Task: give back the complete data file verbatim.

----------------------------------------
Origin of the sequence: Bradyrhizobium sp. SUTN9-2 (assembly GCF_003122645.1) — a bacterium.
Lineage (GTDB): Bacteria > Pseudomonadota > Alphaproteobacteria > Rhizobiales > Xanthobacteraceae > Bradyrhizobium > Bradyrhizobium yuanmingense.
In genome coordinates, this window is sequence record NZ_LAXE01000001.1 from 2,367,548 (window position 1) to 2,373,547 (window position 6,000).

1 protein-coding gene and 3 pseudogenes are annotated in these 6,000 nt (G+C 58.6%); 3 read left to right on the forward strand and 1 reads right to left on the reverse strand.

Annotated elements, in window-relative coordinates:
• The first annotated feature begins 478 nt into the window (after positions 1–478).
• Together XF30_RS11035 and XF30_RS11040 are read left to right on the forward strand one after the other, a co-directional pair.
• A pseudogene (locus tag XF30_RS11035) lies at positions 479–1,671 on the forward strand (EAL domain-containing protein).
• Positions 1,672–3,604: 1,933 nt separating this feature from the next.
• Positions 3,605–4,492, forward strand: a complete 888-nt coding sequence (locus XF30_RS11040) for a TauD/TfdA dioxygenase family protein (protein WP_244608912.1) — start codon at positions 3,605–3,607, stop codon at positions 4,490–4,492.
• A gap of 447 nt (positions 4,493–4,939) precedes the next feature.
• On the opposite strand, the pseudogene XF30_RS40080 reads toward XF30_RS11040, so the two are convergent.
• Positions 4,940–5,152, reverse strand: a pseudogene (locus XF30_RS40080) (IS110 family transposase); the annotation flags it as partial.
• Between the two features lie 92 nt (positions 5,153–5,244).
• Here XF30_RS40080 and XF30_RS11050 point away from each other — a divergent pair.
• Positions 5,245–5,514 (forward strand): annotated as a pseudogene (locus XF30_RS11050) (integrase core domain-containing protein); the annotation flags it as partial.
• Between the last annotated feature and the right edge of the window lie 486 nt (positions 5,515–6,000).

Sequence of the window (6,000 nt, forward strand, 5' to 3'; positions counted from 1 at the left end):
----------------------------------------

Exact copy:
Origin of the sequence: Bradyrhizobium sp. SUTN9-2 (assembly GCF_003122645.1) — a bacterium.
Lineage (GTDB): Bacteria > Pseudomonadota > Alphaproteobacteria > Rhizobiales > Xanthobacteraceae > Bradyrhizobium > Bradyrhizobium yuanmingense.
In genome coordinates, this window is sequence record NZ_LAXE01000001.1 from 2,367,548 (window position 1) to 2,373,547 (window position 6,000).

1 protein-coding gene and 3 pseudogenes are annotated in these 6,000 nt (G+C 58.6%); 3 read left to right on the forward strand and 1 reads right to left on the reverse strand.

Annotated elements, in window-relative coordinates:
• The first annotated feature begins 478 nt into the window (after positions 1–478).
• Together XF30_RS11035 and XF30_RS11040 are read left to right on the forward strand one after the other, a co-directional pair.
• A pseudogene (locus tag XF30_RS11035) lies at positions 479–1,671 on the forward strand (EAL domain-containing protein).
• Positions 1,672–3,604: 1,933 nt separating this feature from the next.
• Positions 3,605–4,492, forward strand: a complete 888-nt coding sequence (locus XF30_RS11040) for a TauD/TfdA dioxygenase family protein (protein WP_244608912.1) — start codon at positions 3,605–3,607, stop codon at positions 4,490–4,492.
• A gap of 447 nt (positions 4,493–4,939) precedes the next feature.
• On the opposite strand, the pseudogene XF30_RS40080 reads toward XF30_RS11040, so the two are convergent.
• Positions 4,940–5,152, reverse strand: a pseudogene (locus XF30_RS40080) (IS110 family transposase); the annotation flags it as partial.
• Between the two features lie 92 nt (positions 5,153–5,244).
• Here XF30_RS40080 and XF30_RS11050 point away from each other — a divergent pair.
• Positions 5,245–5,514 (forward strand): annotated as a pseudogene (locus XF30_RS11050) (integrase core domain-containing protein); the annotation flags it as partial.
• Between the last annotated feature and the right edge of the window lie 486 nt (positions 5,515–6,000).

Sequence of the window (6,000 nt, forward strand, 5' to 3'; positions counted from 1 at the left end):